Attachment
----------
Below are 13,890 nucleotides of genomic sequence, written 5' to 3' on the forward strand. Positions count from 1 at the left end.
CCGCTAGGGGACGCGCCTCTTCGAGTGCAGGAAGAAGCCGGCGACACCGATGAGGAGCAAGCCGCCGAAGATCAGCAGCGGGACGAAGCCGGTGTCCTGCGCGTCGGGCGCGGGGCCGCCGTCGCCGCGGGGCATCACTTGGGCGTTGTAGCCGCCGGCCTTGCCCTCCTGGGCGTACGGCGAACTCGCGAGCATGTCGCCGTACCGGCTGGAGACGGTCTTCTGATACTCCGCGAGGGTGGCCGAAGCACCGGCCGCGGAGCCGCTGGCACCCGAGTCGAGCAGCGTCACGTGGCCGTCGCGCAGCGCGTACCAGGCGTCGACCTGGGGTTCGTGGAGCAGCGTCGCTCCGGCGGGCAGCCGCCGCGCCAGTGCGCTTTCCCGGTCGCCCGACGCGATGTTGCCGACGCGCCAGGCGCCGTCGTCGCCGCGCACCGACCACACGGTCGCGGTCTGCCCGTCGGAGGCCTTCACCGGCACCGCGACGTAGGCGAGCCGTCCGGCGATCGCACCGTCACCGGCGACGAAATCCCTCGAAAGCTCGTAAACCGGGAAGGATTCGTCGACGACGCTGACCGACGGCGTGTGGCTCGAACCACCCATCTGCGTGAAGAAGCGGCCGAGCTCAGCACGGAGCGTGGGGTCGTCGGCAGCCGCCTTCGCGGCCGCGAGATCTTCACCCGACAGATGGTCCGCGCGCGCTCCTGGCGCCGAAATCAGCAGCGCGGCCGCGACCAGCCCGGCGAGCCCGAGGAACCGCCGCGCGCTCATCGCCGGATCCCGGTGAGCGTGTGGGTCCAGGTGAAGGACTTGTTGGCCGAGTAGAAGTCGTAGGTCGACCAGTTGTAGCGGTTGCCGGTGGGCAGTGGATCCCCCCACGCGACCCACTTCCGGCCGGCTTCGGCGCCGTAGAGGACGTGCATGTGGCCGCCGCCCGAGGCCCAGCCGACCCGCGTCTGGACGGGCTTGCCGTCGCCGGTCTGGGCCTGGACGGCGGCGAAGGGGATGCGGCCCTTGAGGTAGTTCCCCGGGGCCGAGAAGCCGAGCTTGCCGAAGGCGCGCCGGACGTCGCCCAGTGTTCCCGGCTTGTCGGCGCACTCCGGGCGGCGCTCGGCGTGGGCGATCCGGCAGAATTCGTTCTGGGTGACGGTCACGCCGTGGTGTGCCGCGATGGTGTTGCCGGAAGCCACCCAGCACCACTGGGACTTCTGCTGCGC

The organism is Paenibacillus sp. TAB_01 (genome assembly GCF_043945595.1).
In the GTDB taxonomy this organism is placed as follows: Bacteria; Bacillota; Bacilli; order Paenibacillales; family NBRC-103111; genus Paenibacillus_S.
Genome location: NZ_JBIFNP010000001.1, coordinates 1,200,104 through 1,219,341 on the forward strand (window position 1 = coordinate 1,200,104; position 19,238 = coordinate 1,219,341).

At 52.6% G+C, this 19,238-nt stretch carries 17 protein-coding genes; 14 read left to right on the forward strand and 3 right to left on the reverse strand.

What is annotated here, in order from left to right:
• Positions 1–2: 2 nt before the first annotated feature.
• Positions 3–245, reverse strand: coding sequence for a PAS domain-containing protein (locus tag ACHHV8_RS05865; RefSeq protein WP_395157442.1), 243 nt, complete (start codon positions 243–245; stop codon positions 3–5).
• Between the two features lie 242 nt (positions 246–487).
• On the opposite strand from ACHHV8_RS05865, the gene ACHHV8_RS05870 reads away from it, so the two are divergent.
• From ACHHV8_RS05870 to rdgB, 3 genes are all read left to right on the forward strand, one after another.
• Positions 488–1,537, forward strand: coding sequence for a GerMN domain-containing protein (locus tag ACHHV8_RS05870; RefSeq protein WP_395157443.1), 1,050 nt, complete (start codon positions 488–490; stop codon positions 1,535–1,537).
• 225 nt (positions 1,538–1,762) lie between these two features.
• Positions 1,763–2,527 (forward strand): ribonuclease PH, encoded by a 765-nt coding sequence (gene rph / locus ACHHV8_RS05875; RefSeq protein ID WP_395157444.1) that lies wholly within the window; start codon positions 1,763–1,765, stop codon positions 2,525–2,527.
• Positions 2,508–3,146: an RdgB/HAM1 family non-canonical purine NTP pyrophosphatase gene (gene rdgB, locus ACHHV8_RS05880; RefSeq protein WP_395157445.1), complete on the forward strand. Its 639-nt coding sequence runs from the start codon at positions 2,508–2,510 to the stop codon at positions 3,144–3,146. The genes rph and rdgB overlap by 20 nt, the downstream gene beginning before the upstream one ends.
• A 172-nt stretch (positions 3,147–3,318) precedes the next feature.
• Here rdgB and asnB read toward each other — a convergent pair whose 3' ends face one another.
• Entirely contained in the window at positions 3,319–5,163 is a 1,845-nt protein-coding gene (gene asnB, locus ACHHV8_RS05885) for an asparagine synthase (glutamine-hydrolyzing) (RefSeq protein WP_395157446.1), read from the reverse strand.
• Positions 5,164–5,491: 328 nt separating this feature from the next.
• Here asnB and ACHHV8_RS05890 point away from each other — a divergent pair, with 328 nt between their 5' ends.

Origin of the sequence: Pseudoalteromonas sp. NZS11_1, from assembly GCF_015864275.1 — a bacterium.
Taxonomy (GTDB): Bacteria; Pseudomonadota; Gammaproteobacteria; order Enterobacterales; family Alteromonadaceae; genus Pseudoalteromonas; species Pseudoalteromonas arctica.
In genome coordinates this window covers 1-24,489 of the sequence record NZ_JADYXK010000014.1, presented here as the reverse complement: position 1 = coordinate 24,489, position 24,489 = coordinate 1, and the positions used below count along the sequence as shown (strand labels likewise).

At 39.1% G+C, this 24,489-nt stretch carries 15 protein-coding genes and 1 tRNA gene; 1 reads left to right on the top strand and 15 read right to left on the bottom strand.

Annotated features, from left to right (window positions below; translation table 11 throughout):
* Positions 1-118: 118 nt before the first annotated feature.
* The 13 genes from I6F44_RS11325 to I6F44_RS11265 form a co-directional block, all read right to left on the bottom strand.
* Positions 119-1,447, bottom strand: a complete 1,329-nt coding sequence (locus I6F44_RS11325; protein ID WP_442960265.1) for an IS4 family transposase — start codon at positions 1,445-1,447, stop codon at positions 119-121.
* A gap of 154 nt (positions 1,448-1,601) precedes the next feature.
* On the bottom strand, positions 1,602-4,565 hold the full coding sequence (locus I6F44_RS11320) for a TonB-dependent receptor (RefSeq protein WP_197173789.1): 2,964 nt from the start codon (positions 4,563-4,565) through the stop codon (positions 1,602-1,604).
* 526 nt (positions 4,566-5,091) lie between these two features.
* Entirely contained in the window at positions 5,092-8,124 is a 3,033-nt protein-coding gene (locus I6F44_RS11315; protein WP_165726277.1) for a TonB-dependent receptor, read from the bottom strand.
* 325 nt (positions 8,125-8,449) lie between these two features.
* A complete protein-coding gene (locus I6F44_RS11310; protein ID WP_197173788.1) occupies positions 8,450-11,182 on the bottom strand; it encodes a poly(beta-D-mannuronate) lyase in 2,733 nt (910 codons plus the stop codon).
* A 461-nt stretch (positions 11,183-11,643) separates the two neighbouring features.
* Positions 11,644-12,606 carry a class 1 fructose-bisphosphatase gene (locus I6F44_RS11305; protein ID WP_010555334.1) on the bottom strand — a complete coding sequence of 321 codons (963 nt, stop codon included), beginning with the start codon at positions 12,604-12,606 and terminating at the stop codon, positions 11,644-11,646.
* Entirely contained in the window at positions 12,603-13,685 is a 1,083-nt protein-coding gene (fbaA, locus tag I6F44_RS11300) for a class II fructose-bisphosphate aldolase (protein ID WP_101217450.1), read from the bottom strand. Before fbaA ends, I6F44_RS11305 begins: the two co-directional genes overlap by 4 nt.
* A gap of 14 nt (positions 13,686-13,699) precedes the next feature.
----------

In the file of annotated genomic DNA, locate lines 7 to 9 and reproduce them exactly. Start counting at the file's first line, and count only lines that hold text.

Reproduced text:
What is annotated here, in order from left to right:
• Positions 1–2: 2 nt before the first annotated feature.
• Positions 3–245, reverse strand: coding sequence for a PAS domain-containing protein (locus tag ACHHV8_RS05865; RefSeq protein WP_395157442.1), 243 nt, complete (start codon positions 243–245; stop codon positions 3–5).